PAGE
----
Cascade control: Costs and other considerations

By Bob Rice, Vice President of Engineering at Control Station, Inc.

It’s widely known that proportional-integral-derivative (PID) dominates the world of regulatory control. In fact, PID serves as the basis for the majority of PLC or DCS control systems used in the regulation of complex industrial production processes. For all of its expansive use in industry, though, the PID controller does have limitations.  Occasionally single-loop applications of PID aren’t up to the task, requiring other and more advanced control solutions.  Fortunately for PID, it is often a central part of that advanced solution.

Cascade control is an advanced control strategy that builds on the strengths of the common PID controller. Through the application of one or more additional controllers, cascade can improve a relatively slow process’s ability to counteract disturbances. In short, use of a secondary controller – or secondary PID control loop – can accelerate the process’s awareness of and response to disturbances. And as you might expect, a faster PID controller response delivers steadier overall process performance.

While improving a process’s capacity for disturbance rejection is a key to effective regulatory control and the core benefit of cascade control, this architecture, too, has its limitations. Consider the following aspects of cascade control before converting your facility’s single-loop controllers to Cascade:

  • Cost considerations: The view that nothing in life is free certainly applies to process control. Indeed, the cost of cascade control is essentially double that of single-loop control. First there’s the hardware – a secondary controller is needed along with an associated sensor. Next are the configuration and maintenance costs – neither the controller nor the instrumentation installs and configures itself. A simple cost-benefit assessment can server as both judge and jury. If disturbances are crippling the process and hurting production, then cascade control may be well worth the additional cost. On the plus side, often the instrumentation already exists, and adding a new PID controller in a PLC or DCS is generally a simple task.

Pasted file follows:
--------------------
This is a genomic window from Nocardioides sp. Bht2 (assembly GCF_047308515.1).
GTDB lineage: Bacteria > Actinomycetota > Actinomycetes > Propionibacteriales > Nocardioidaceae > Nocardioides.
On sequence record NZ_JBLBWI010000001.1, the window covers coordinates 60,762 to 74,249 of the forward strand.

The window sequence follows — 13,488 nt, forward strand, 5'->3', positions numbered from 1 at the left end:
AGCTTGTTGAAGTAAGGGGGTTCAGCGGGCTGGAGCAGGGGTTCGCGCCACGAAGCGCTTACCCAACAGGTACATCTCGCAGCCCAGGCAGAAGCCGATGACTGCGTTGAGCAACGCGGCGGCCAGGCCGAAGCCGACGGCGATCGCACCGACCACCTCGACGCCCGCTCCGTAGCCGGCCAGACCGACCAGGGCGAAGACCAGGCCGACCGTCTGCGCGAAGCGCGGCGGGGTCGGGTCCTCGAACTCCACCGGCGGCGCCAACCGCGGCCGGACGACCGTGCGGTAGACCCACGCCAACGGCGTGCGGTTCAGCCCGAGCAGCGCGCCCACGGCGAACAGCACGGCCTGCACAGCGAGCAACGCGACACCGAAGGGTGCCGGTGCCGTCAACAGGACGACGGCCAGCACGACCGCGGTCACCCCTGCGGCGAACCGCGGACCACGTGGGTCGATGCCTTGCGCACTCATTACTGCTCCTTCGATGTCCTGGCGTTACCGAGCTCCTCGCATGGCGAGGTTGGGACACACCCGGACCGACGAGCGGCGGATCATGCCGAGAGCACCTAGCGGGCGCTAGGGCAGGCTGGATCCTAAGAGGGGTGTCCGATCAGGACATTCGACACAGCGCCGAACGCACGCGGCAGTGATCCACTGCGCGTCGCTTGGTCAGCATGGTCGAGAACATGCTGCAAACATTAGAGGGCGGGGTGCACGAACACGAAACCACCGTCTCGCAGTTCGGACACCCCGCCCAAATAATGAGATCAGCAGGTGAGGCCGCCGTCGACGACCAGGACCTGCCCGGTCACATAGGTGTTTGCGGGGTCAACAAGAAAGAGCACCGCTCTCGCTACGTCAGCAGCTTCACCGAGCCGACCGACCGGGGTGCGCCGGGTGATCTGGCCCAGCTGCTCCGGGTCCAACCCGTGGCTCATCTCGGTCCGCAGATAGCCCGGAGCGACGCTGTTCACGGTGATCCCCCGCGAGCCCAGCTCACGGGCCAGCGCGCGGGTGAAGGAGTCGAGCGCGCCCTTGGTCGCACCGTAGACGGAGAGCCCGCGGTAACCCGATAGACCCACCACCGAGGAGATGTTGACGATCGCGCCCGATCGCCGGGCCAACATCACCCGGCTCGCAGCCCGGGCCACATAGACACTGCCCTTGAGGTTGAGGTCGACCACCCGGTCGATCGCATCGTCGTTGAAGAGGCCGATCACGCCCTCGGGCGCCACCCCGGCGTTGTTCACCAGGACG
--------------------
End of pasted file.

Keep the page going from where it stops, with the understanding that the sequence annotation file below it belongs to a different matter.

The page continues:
• Immediate influence: Cascade control requires use of a secondary control loop – a small albeit essential detail that shouldn’t be overlooked. What’s more, that same secondary loop must have direct control over the final control element (FCE). As a practical example, consider Figure 1. While it maintains influence over the process the primary level controller surrenders direct control of the valve to the secondary inlet flow controller. It’s the direct manipulation of the valve by the secondary flow loop that enables it to exert immediate influence over the process and to reject the negative effects of disturbances.

  • Quickness counts: If the goal of cascade control is to get a jump on disturbances, then it stands to reason that the dynamics of the secondary control loop need to be faster than those of the primary control loop.  In fact, they need to be at least 3-5 times faster. As with the tank example mentioned earlier, aligning a fast-acting flow loop with a slower-acting level loops – or some similar combination – fits this requirement to a T. Such a combination allows the quicker loop to serve as both an early detection and an early correction mechanism.

If the goal is to improve a process’ capacity for disturbance rejection, then cascade control could very well be the right solution. As a control strategy it capitalizes on the known strengths of the PID controller. Although it has limitations – or requirements – as listed above, cascade control has proved to be highly effective.

For more on cascade control, see these articles:
http://controlstation.com/overview-cascade-control/
http://controlstation.com/cascade-control-isnt-right-solution/
http://controlstation.com/pros-cons-cascade-control/